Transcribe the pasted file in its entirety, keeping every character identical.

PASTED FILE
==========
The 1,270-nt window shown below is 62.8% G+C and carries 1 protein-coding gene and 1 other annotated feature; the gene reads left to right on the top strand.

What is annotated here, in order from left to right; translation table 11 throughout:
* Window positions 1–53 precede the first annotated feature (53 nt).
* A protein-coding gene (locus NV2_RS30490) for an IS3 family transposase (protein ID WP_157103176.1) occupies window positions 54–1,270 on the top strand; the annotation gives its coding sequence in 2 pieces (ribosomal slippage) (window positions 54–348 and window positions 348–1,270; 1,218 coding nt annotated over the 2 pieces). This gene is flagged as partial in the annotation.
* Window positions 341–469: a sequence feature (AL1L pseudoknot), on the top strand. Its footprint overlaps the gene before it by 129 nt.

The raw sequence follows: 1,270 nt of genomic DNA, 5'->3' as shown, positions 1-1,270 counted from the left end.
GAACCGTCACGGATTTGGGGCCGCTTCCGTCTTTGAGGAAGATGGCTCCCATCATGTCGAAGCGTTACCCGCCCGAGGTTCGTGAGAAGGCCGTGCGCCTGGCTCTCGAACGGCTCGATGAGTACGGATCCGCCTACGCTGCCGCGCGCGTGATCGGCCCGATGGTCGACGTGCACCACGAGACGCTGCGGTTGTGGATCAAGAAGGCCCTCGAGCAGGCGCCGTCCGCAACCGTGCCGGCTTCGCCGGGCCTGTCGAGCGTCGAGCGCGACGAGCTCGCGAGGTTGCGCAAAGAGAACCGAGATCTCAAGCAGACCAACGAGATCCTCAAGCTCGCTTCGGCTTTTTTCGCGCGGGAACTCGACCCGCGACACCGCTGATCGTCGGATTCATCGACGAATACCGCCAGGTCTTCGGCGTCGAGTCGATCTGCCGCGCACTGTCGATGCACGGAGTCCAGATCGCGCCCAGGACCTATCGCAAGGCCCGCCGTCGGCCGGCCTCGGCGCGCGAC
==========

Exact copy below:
The 1,270-nt window shown below is 62.8% G+C and carries 1 protein-coding gene and 1 other annotated feature; the gene reads left to right on the top strand.

What is annotated here, in order from left to right; translation table 11 throughout:
* Window positions 1–53 precede the first annotated feature (53 nt).
* A protein-coding gene (locus NV2_RS30490) for an IS3 family transposase (protein ID WP_157103176.1) occupies window positions 54–1,270 on the top strand; the annotation gives its coding sequence in 2 pieces (ribosomal slippage) (window positions 54–348 and window positions 348–1,270; 1,218 coding nt annotated over the 2 pieces). This gene is flagged as partial in the annotation.
* Window positions 341–469: a sequence feature (AL1L pseudoknot), on the top strand. Its footprint overlaps the gene before it by 129 nt.

The raw sequence follows: 1,270 nt of genomic DNA, 5'->3' as shown, positions 1-1,270 counted from the left end.
GAACCGTCACGGATTTGGGGCCGCTTCCGTCTTTGAGGAAGATGGCTCCCATCATGTCGAAGCGTTACCCGCCCGAGGTTCGTGAGAAGGCCGTGCGCCTGGCTCTCGAACGGCTCGATGAGTACGGATCCGCCTACGCTGCCGCGCGCGTGATCGGCCCGATGGTCGACGTGCACCACGAGACGCTGCGGTTGTGGATCAAGAAGGCCCTCGAGCAGGCGCCGTCCGCAACCGTGCCGGCTTCGCCGGGCCTGTCGAGCGTCGAGCGCGACGAGCTCGCGAGGTTGCGCAAAGAGAACCGAGATCTCAAGCAGACCAACGAGATCCTCAAGCTCGCTTCGGCTTTTTTCGCGCGGGAACTCGACCCGCGACACCGCTGATCGTCGGATTCATCGACGAATACCGCCAGGTCTTCGGCGTCGAGTCGATCTGCCGCGCACTGTCGATGCACGGAGTCCAGATCGCGCCCAGGACCTATCGCAAGGCCCGCCGTCGGCCGGCCTCGGCGCGCGAC